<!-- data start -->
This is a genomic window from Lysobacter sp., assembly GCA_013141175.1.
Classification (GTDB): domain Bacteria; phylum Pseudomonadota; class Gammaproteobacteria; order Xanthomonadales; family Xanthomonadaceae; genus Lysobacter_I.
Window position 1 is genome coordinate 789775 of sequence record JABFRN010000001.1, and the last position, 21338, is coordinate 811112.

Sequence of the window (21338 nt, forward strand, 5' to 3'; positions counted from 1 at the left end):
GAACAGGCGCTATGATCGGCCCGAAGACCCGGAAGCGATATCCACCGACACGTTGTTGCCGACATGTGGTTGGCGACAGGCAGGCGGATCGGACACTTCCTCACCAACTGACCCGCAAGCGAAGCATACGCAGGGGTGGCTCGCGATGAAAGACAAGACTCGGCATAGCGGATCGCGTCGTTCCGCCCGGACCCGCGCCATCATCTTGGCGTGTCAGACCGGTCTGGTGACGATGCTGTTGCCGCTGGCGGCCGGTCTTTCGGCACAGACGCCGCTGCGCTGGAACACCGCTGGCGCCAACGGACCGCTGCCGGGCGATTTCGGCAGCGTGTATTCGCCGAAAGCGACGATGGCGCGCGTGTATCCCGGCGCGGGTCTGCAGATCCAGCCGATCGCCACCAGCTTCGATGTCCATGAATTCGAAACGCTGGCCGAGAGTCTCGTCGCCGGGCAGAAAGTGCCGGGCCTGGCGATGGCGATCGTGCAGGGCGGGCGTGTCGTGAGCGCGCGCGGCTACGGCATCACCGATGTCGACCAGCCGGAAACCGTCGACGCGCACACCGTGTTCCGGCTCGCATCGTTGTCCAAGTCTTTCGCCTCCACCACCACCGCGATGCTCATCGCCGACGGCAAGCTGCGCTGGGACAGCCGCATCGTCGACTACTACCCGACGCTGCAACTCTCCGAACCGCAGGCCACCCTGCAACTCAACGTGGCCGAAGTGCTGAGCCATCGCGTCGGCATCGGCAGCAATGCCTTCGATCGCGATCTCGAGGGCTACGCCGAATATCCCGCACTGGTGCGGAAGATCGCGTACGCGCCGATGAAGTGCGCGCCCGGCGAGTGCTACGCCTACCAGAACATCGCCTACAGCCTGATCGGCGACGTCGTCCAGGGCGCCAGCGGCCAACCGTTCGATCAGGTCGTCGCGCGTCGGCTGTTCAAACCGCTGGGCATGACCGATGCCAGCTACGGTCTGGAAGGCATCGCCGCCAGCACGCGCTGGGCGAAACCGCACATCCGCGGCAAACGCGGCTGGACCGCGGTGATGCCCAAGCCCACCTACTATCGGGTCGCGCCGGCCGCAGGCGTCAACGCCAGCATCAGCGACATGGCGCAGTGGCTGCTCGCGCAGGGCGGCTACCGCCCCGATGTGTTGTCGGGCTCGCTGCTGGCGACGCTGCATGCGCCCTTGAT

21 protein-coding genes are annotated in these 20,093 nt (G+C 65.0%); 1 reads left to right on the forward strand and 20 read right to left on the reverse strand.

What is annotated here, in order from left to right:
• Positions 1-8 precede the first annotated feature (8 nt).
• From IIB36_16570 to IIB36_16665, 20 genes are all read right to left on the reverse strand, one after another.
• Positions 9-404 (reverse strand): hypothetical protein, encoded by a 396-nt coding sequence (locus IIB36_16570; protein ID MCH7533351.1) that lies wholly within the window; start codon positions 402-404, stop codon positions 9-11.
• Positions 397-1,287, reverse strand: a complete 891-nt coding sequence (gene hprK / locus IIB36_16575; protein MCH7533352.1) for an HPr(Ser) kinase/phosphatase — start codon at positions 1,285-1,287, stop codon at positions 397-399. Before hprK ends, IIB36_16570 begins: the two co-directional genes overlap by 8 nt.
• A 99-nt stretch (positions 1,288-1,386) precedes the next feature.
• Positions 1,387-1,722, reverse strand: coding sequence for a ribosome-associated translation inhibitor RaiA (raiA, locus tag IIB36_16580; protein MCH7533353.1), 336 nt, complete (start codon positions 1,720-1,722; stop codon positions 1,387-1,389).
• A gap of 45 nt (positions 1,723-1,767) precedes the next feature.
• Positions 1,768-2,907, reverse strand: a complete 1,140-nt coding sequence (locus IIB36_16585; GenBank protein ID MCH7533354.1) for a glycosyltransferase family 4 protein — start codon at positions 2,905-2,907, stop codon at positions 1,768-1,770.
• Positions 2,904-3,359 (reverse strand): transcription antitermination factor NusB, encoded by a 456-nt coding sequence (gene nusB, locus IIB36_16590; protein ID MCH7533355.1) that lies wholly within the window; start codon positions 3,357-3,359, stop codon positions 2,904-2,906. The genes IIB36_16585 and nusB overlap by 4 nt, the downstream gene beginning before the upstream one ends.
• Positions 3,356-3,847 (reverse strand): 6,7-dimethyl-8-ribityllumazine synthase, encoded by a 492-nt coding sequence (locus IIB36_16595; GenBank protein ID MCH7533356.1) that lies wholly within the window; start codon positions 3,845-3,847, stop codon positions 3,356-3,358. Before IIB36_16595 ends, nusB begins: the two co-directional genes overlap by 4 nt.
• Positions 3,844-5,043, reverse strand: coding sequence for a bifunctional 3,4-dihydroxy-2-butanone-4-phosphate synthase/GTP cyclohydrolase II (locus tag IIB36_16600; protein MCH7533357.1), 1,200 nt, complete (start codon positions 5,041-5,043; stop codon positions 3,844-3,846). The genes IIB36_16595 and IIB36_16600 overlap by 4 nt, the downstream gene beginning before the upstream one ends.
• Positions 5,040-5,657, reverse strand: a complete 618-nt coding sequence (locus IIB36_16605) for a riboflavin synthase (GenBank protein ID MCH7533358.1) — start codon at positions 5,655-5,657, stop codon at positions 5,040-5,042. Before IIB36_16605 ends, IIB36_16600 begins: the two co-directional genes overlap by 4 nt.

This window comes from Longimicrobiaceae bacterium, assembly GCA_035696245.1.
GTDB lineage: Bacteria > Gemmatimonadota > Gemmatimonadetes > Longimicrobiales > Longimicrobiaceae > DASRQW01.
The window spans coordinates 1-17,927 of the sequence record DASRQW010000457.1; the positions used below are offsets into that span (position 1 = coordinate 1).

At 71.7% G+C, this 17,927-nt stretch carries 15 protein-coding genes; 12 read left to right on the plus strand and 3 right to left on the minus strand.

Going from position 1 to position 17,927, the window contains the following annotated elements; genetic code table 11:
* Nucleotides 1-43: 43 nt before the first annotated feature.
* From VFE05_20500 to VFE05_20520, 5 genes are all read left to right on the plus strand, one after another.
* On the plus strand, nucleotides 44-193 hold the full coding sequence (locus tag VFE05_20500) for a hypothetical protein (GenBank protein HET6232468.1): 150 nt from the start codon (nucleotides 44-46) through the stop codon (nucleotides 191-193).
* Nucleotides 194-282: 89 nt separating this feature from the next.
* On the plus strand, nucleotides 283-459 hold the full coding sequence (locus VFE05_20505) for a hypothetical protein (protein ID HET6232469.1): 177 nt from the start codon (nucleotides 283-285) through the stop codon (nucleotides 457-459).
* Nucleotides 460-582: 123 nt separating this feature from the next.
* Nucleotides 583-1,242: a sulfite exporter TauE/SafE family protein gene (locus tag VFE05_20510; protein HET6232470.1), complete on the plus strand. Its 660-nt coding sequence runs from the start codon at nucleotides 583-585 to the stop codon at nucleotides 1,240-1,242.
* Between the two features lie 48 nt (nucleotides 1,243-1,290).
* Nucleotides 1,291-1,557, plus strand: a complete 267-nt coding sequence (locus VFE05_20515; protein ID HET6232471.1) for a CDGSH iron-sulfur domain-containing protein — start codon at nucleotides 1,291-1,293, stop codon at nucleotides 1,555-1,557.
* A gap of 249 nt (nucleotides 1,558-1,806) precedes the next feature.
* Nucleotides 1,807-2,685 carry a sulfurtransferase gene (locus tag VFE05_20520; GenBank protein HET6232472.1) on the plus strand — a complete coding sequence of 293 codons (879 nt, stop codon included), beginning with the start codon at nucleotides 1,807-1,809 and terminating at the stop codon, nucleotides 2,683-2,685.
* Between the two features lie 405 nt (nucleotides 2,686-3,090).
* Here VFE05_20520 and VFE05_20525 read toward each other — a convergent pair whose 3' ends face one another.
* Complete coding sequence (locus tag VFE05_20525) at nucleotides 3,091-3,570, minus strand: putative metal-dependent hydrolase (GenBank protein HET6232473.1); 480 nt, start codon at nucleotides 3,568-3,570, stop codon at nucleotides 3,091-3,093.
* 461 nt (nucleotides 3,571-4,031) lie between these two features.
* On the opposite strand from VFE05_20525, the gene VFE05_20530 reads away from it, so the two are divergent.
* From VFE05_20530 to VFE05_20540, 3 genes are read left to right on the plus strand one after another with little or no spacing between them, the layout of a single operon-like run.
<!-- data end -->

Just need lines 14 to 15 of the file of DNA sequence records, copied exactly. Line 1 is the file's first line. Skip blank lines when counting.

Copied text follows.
• A gap of 45 nt (positions 1,723-1,767) precedes the next feature.
• Positions 1,768-2,907, reverse strand: a complete 1,140-nt coding sequence (locus IIB36_16585; GenBank protein ID MCH7533354.1) for a glycosyltransferase family 4 protein — start codon at positions 2,905-2,907, stop codon at positions 1,768-1,770.